They prefer the bottom lands closer to the drainages, then the upland areas of our neighborhood, but no doubt at one time or another they’ll make to most areas. They are quite reclusive snakes that stay more or less underground most of the time. Coral snake bites are very rare and you’d almost have to stick your finger in it’s mouth to get it to bite you, but needless to say picking one up with a bare hand would not be a good idea. We’ve found three on our property in the 21 years that we’ve been here and I must admit to feeling somewhat guilty about killing two (had one frozen in the freezer for 10 or 12 years until Lynn made me throw it out) of the three we’ve come across, but I guess the reaction falls into the category of “rather safe then sorry”.


For anyone who is interested my Vet recommended someone to “snake train” our dogs. It was $40 per dog and did not take long and by the end of it our dogs wanted nothing to do with the snakes.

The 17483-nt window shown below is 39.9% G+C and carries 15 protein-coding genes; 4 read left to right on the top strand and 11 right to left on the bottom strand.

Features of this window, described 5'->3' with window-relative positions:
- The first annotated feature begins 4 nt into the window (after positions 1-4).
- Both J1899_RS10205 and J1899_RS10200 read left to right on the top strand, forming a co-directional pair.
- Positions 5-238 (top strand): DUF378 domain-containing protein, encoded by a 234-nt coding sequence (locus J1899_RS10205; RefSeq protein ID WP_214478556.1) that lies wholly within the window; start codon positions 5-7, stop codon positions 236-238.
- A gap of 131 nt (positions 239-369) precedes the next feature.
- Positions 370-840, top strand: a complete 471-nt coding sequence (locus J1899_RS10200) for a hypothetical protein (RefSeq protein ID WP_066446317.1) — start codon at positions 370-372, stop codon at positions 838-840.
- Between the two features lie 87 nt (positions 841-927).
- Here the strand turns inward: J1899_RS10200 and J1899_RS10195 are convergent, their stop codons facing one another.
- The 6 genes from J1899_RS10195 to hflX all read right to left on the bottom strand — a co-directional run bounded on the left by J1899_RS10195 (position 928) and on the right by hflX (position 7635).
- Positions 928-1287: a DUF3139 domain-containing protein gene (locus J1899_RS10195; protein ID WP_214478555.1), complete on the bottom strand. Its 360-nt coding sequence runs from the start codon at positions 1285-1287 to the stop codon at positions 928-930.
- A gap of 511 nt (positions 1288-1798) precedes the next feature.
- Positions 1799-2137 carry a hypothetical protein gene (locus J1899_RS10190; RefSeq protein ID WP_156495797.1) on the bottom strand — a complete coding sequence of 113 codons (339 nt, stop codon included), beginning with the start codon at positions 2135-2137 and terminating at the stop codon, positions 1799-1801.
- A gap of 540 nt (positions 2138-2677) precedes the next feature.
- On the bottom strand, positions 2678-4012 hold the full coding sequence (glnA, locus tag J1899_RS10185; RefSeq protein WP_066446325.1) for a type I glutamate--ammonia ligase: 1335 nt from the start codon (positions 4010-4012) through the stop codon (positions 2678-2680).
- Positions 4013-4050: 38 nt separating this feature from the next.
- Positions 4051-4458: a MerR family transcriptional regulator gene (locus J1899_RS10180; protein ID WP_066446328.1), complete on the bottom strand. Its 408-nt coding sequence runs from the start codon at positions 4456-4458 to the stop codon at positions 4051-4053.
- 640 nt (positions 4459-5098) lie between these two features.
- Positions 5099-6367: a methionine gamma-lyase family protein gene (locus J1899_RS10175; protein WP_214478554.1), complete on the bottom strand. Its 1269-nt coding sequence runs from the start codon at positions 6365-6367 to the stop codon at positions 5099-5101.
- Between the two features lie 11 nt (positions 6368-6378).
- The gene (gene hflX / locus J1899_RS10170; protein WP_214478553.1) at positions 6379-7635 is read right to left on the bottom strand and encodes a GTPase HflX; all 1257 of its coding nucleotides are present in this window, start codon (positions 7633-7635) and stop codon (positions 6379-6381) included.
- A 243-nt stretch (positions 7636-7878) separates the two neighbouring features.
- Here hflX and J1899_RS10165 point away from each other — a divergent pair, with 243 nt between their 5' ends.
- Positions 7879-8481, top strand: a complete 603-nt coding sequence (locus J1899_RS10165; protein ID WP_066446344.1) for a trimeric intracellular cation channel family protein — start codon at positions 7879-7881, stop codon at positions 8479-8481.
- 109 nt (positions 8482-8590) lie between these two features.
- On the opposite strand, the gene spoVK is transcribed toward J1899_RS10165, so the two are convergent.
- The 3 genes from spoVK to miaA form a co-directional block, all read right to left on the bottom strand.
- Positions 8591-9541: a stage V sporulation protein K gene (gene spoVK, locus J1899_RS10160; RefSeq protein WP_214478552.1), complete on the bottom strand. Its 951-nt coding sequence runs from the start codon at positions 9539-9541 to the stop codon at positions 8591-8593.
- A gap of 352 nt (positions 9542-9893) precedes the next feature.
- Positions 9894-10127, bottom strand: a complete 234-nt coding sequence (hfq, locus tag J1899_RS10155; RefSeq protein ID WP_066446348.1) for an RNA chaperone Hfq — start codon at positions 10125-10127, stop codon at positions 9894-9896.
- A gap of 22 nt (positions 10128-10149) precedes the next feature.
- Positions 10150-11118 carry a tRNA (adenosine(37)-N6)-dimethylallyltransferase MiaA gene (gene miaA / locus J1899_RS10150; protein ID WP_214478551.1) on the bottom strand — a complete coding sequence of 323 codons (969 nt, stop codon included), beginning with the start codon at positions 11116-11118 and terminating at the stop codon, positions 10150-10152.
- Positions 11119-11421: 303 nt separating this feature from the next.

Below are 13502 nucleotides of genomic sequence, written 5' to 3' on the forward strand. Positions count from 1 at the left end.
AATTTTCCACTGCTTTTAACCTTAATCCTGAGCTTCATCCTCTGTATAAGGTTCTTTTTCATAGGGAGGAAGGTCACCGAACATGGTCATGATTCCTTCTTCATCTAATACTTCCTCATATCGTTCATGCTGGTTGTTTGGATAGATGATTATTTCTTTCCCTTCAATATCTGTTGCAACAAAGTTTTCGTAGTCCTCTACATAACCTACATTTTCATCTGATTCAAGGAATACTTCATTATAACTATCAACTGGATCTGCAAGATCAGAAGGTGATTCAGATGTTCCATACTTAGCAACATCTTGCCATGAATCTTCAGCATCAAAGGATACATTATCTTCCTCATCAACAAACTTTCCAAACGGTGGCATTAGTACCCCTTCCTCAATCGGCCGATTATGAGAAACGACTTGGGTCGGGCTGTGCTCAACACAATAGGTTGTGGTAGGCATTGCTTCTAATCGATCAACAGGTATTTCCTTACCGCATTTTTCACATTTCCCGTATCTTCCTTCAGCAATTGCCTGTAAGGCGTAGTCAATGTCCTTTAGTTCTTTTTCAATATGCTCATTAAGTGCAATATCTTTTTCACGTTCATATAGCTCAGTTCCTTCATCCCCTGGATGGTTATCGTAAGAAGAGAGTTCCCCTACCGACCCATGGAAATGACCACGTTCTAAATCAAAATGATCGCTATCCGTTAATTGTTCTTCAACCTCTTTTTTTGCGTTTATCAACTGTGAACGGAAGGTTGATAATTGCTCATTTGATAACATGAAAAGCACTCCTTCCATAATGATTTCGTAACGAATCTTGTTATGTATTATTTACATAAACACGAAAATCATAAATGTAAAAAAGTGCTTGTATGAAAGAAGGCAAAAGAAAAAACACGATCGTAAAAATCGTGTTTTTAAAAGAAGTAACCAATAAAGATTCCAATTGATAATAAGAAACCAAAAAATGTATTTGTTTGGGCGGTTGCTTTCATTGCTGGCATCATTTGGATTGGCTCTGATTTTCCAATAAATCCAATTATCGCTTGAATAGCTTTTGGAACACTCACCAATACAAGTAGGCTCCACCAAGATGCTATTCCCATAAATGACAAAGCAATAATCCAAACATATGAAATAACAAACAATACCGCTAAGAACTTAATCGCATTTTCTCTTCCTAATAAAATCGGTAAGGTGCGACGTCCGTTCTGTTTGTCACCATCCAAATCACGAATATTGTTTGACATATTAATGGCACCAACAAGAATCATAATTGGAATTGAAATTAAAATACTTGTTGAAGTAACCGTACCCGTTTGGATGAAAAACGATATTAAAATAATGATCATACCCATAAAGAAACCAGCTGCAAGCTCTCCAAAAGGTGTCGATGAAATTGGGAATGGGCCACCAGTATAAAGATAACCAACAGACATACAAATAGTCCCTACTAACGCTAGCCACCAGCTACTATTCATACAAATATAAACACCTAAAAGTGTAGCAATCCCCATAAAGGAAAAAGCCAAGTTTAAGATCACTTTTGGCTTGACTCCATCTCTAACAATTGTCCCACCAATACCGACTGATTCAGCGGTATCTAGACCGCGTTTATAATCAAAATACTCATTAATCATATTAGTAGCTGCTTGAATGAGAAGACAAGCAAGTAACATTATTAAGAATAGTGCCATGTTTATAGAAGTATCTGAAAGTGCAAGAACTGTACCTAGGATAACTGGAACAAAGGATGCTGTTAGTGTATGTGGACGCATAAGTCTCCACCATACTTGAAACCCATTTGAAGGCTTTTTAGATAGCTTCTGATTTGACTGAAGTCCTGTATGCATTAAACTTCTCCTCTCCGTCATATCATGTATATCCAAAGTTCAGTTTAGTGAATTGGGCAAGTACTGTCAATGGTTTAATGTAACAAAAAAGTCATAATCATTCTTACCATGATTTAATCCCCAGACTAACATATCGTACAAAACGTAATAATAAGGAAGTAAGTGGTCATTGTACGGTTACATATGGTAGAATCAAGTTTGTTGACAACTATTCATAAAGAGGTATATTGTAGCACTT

We also have had coral snakes on our property right by our house. One large one (2 1/2 feet long) about 6 or 8 months ago and another smaller one (1/1/2ft) about 8 weeks ago. We caught the first one (not an easy task as they move FAST when threatened, though neither tried to strike or bite, they simply wanted to escape) put it in a tightly lidded garbage can and took it to an unpopulated area to be released. This spring we got the second one into a bucket which was too small it escaped, never to be seen again, before we got a lid on to transport it to a safer human free location. Our neighbor had one in his pool about a year ago.
Perhaps this would be a good chance for those of you interested to read up on coral snakes. They are about as deadly to humans (and other vertebrates larger than field mice) as grand-daddy long legged spiders; they simply don’t have the equipment to attack and kill anything of any size with much ease or success.